Projector Reviews

BenQ HT1075 Projector Review – Special Features

HT1075 PROJECTOR REVIEW – SPECIAL FEATURES:  Single Chip DLP, Lens Shift, Projector Lamp modes, MHL

Single Chip DLP Design, 3D

Every so often it makes sense to discuss the underlying technology. In the case of the BenQ HT1075 it’s the single chip DLP design.  Now there are several articles on our site that describes the plusses and minuses of each of the major technologies (others include 3LCD, and LCoS), but I’ll take a moment to point out the strengths (and weakness) of the HT1075’s single DLP design.

The big advantage of single chip DLP projectors is that there is a single chip, rather than three (one for each primary color) found with LCD and LCoS designs  This means no convergence issues, so that “all else being equal” single chip DLP projectors tend to be sharper.  And less expensive to build, all else being equal.  Often offsetting that advantage, remember, you aren’t going to get the high quality optics found on $3000 or $8000 projectors on a projector barely above entry level.

All considered the projector is sharp, but at the same time I suspect the lens itself could be better, provide more clarity.  Hard to describe but the HT1075 just doesn’t scream “razor sharp.”  The only phrase I can think of, and I don’t like using it, would be to say that it seems to be a touch hazy, compared to higher end projectors.  Still, it is very good for a projector in its price range.

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The primary downside to single chip DLP projectors is the use of a color wheel, and that allows some folks to see the dreaded “rainbow effect” which can be an issue when white moves across a dark background, or the inverse.  What you see are “flashes” of mostly red and green (blue too, but is darker, harder to notice).  The BenQ’s color wheel is a good deal faster than most other low cost projectors.  Per BenQ is is a six color segment, 6x speed wheel.  That’s about as fast as they come.  I am rainbow sensitive, and can tell you that this BenQ does really well in this regard.  I’ve noticed rainbows only once in a while, while viewing, but not enough to bother me.  I can’t say that for most $1000 price range DLP projectors.  If you are rainbow sensitive, this is probably the best single chip DLP projector in the price range to own.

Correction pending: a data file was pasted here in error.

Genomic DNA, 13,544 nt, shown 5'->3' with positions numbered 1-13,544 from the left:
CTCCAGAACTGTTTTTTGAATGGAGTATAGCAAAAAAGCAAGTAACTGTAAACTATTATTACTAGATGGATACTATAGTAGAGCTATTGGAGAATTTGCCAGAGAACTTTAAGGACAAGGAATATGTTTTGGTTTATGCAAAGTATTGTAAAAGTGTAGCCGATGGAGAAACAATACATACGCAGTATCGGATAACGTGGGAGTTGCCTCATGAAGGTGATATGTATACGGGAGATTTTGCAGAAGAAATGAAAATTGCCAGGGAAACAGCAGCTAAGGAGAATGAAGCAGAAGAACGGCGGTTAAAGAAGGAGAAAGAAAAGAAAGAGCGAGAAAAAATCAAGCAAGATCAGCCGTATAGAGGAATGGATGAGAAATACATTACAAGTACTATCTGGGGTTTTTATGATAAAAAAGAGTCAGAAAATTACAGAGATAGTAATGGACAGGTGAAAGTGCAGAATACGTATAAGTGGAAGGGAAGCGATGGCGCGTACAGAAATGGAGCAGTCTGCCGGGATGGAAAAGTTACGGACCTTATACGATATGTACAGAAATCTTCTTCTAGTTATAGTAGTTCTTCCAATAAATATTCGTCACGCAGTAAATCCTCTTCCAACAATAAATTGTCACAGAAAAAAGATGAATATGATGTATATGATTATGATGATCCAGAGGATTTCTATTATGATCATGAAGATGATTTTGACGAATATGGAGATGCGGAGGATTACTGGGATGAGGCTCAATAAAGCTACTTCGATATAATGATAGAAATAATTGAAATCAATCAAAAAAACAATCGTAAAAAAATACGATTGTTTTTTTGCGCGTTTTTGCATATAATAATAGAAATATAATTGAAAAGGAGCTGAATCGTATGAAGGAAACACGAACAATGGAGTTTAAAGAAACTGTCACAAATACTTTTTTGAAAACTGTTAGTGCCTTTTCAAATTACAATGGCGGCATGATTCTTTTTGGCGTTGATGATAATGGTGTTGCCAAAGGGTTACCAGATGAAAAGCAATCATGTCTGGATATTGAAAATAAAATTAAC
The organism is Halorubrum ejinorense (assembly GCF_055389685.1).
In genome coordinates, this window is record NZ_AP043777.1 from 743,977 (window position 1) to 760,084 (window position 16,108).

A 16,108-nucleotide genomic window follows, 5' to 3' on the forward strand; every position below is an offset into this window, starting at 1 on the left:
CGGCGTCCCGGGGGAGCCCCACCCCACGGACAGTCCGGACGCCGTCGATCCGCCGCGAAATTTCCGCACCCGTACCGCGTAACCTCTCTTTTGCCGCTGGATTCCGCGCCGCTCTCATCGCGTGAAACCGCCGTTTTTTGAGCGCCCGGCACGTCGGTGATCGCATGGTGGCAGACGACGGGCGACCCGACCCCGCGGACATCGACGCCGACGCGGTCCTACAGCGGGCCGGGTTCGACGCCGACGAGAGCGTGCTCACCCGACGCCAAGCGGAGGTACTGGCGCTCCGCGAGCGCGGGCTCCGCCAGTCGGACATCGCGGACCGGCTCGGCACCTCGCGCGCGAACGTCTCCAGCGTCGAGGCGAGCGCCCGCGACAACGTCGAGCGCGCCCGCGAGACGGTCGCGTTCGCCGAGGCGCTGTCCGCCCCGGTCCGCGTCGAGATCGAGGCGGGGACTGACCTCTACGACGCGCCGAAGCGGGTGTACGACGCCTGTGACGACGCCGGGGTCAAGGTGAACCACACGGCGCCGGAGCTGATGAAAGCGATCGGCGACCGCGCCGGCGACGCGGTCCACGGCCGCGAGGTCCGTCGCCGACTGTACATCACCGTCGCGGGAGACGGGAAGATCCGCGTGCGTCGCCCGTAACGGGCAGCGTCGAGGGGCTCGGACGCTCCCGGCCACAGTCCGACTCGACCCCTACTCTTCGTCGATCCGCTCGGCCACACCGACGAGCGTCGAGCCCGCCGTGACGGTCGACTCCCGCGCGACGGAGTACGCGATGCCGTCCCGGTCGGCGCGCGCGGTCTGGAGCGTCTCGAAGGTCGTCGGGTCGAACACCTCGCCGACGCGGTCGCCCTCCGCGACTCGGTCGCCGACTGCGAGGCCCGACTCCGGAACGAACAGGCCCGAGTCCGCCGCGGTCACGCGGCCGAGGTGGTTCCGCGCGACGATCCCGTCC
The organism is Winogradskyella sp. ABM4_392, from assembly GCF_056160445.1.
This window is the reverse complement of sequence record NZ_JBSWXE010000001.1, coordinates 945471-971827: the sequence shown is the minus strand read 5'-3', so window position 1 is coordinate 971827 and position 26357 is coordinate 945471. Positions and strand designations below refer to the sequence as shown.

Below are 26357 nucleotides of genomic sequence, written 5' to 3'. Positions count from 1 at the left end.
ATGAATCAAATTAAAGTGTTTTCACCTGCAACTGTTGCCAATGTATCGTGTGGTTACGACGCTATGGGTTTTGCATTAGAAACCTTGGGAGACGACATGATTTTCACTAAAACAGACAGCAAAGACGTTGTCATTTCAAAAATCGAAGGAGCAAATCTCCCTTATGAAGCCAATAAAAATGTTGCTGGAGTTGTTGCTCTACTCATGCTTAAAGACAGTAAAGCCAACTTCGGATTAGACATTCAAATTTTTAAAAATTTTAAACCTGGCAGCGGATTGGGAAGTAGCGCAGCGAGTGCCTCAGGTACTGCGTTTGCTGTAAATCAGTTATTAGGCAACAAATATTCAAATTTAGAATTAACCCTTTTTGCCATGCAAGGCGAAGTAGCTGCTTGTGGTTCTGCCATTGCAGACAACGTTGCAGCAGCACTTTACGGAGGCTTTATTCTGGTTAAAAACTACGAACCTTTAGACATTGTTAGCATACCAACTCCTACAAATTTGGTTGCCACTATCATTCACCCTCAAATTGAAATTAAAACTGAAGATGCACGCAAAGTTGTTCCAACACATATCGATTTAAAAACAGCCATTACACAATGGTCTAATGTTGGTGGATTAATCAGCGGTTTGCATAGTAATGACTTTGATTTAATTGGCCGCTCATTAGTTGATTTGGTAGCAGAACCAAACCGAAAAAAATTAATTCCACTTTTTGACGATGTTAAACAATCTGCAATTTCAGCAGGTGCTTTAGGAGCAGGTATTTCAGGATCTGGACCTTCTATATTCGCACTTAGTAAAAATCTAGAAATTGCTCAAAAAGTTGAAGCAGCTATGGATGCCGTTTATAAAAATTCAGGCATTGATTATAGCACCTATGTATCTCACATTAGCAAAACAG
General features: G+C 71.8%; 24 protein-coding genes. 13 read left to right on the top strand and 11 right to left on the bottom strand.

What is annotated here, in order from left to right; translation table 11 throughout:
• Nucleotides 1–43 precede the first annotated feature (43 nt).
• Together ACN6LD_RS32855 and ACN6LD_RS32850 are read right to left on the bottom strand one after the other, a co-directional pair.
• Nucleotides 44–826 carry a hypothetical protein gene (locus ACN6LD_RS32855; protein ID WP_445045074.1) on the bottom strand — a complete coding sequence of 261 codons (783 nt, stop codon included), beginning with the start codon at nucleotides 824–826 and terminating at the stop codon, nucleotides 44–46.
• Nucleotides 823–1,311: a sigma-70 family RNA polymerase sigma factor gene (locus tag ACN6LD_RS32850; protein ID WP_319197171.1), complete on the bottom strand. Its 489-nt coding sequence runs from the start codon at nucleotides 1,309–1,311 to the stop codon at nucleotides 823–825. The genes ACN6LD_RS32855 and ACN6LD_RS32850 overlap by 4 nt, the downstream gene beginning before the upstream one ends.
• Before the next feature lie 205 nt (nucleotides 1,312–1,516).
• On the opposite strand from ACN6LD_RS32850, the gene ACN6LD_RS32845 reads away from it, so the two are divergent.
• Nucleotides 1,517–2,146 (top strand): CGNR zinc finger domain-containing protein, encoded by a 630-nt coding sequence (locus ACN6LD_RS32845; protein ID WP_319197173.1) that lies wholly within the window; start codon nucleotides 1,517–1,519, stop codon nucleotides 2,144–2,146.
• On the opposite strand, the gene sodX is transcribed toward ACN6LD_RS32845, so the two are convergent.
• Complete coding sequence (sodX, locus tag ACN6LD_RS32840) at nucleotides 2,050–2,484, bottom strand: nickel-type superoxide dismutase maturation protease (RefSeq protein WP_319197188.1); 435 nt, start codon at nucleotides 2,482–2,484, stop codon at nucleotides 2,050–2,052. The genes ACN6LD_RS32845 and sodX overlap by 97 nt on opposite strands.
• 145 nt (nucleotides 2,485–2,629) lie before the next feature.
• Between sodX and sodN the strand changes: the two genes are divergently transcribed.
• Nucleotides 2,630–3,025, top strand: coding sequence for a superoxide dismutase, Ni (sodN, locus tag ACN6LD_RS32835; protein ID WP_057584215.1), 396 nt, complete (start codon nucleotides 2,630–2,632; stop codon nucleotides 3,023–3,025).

One technical “side effect” of a color wheel – when I take all these photos of projected scenes, I have to shoot at slow speeds – 1/15th  of a second or slower, or it affects the color, as at higher speeds the shutter isn’t open for the time needed for one full revolution.  At medium speeds you might get a repeat of one of the color slices or part of one, but not all.   Mostly I shoot at 1/8th of a second or slower to play it safe.

Also tying into DLP technology, the HT1075 uses DLP-link technology for transmitting the sync for 3D to the glasses.  That does create some range limitations, and generally I’ve found IR, and better still, RF based 3D syncing to be superior in terms of the picture quality  For another trade-off though, single chip DLP projectors are essentially crosstalk free, for a particularly clean 3D image.

HT1075 Lens Shift